Monday, October 11, 2010

Basing Prose on Songs, My Observations

As you know, I've been writing short stories based on songs and since I've already written a few posts on character development and their creative history, I decided to write a post on basing prose on music and lyrics. I've only written three pieces [well four, if I include the one, which became a blueprint for a brand new world] in between longer projects, which is far from qualifying me as an expert, but I've made some interesting observations. I'd like to share them and see, if you agree with me.

It's obvious, but the actual music [instruments, sound, composition] sets the mood and hints towards the genre and possibly the type of story that will be told. A lot of my writer friends use soundtracks [without lyrics] to help with their stories. Sad strings for intense emotions such as heartbreak, death, abandonment. Horns and big orchestra pieces for epic scenes and electric guitars for hard-core, gritty action.

Music is potent when it comes to the fine tuning of the heart and then conveying emotions on paper. It acts like a lens, a natural amplifier. What a writer should do is trust the music to find the right direction for how to adapt a song into a story. The lyrics are guidelines and not law. Ultimately, the sound should decide whether you'll write a joyful tale or one filled with sorrow. Words lie, sounds never do. For instance, I tried to fit 'Hurricane Drunk' [my crazy Dororthy/Baba Yaga mash-up] into a story about betrayal and a love triangle during a ball. On its own, this is not a bad idea [for the record, it was a supernatural ball], but in the context of the composition it didn't work. Why? Because the song is rather primal in its self-expression, while the ball is rather restraint.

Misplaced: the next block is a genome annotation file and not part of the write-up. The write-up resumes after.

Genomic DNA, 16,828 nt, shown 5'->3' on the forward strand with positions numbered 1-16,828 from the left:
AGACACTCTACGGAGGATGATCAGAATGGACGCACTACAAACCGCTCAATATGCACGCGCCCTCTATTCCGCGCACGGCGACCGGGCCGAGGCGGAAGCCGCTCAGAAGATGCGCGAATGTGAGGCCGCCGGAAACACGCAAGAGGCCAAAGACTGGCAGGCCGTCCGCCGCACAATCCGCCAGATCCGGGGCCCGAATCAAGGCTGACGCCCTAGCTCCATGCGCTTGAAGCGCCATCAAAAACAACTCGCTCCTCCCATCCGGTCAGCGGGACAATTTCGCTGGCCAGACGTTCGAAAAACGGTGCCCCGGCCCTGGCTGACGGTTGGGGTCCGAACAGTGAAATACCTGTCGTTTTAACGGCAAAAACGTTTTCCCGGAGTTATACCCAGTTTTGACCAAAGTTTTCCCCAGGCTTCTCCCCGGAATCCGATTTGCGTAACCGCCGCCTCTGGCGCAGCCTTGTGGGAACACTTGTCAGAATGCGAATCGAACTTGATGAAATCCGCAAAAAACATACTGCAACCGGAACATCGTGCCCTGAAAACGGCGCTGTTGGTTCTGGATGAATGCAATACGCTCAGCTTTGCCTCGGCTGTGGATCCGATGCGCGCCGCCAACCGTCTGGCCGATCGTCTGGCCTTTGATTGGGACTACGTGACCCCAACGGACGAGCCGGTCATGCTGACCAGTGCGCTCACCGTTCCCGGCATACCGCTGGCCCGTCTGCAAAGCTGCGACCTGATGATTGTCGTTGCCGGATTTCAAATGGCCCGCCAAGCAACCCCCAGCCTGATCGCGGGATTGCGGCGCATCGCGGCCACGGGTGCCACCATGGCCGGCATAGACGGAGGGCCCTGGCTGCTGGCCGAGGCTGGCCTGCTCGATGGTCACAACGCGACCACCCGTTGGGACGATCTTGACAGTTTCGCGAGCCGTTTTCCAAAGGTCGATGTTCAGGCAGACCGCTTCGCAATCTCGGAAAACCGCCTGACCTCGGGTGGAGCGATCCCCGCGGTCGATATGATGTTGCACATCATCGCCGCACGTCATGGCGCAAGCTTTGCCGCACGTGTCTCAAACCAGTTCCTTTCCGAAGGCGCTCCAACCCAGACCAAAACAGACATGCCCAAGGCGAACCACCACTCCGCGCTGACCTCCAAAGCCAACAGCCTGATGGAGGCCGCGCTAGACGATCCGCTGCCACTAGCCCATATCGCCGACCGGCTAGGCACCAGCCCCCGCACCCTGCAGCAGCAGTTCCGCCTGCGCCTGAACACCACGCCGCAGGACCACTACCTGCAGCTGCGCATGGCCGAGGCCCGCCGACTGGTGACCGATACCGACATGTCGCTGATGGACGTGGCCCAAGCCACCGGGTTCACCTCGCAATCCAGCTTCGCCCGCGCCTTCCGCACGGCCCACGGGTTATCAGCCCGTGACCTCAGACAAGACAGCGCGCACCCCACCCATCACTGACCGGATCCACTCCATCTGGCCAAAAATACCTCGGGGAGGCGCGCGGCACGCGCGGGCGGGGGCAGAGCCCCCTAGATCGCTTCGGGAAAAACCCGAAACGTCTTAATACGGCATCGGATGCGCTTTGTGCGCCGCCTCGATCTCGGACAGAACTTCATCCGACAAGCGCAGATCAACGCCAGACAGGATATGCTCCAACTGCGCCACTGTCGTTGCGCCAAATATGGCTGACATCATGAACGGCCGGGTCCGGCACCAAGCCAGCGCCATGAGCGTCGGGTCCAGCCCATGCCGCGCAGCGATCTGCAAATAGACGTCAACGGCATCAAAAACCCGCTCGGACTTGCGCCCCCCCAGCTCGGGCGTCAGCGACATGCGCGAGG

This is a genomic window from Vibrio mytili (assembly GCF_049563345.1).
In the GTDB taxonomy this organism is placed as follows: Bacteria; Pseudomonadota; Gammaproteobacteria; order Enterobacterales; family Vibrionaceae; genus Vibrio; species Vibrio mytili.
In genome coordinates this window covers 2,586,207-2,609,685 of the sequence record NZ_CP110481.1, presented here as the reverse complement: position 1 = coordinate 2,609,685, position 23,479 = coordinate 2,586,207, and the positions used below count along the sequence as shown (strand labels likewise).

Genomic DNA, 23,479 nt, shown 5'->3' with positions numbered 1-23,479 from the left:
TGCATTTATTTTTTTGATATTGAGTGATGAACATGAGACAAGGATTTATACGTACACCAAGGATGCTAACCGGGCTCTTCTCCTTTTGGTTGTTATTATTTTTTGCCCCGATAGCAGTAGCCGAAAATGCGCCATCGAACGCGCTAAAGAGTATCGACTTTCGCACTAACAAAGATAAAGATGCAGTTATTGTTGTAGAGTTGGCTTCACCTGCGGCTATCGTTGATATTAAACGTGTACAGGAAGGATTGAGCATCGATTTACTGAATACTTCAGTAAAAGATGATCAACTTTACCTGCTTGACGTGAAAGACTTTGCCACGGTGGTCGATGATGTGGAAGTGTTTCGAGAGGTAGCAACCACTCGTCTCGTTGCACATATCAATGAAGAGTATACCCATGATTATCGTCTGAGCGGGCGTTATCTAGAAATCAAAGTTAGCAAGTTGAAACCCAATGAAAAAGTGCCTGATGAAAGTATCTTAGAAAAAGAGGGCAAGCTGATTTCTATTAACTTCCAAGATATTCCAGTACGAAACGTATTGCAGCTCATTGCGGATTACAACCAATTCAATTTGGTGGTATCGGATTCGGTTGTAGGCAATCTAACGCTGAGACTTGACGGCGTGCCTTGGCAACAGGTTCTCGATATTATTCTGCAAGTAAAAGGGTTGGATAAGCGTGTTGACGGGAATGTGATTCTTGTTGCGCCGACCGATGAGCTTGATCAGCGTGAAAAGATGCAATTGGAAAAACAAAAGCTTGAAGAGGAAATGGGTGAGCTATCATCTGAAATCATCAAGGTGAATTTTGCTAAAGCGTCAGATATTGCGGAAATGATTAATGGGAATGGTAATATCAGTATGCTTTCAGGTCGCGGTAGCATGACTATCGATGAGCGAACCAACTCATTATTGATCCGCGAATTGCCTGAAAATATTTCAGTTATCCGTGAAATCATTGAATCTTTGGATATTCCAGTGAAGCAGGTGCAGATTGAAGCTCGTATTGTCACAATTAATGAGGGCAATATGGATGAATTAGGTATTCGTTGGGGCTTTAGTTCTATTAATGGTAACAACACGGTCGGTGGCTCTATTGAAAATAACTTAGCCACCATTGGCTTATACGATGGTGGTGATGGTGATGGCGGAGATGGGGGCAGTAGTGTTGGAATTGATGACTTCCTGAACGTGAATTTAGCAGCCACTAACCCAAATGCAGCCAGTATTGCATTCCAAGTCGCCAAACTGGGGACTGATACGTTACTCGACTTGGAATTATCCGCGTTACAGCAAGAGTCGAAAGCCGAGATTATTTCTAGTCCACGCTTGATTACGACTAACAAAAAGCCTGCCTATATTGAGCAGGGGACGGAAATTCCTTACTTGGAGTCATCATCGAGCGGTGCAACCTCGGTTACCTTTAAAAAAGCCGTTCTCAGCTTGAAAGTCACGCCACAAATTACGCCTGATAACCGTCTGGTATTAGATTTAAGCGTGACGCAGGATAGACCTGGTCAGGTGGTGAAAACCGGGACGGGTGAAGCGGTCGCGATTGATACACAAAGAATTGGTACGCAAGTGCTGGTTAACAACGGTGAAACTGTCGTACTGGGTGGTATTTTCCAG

Another observation that I've made is that a writer should choose a song that tells a story. It may seem easy, but it's actually very rare these days [unless you listen to country music or gothic], because current mainstream music worships choruses played on a constant loop for about 70% of the actual single. What is even worse is that the chorus itself is the repetition of one word or a short phrase. In this regard, I'm lucky, because I've chosen 'Florence + the Machine', whose album can be viewed as an anthology. For instance, 'Drumming' is about love so passionate that whatever the lyrical heroine tries is futile and she does try. 'Howl' is about love transforms its recipient into a primal monster. Definitely story material.

Music in My Soul by Qinni [I needed something fantasy related]

One final observation. Lyrics are not the plot. Following a song verse by verse a story does not make. It's limiting. What may work for the purposes of the song will most likely be of no use when dealing with prose. I think that art is born, when you take something that works best for your needs and then modify it to suit your taste and satisfy your desire. Anything great is born, because people wanted something that they like, but that hasn't been done yet. At least such is my logic about making art your own. Otherwise, we'd all be stagnant.

Anyway, the things I experienced from basing short stories on songs is that the obvious isn't always the best route to get the job done. It's not easy as you might and there are subtleties once you get your hands dirty as they say.

So tell me, have you based your work on short stories? If yes, what has your experience been? Do you agree or disagree? If no, are you willing to try?


Charles Gramlich said...

I used to write battle scenes while listening to heavy metal, and on occassion a snatch of musical lyric will give me an idea. I didn't realize until years later that "cold in the Light" as a title may have come originally by a song from the band WASP. I've never based a piece of writing specifically on a song, though. My story The lady wore black jumped off from a song by that title by Queensryche but then went in a completely different direction.

Harry Markov said...

I do battle scenes with hard rock as it is very energizing for me and I can listen longer to it.

Even though you haven't consciously done that, it's still interesting to see how music affects creativity in all degrees.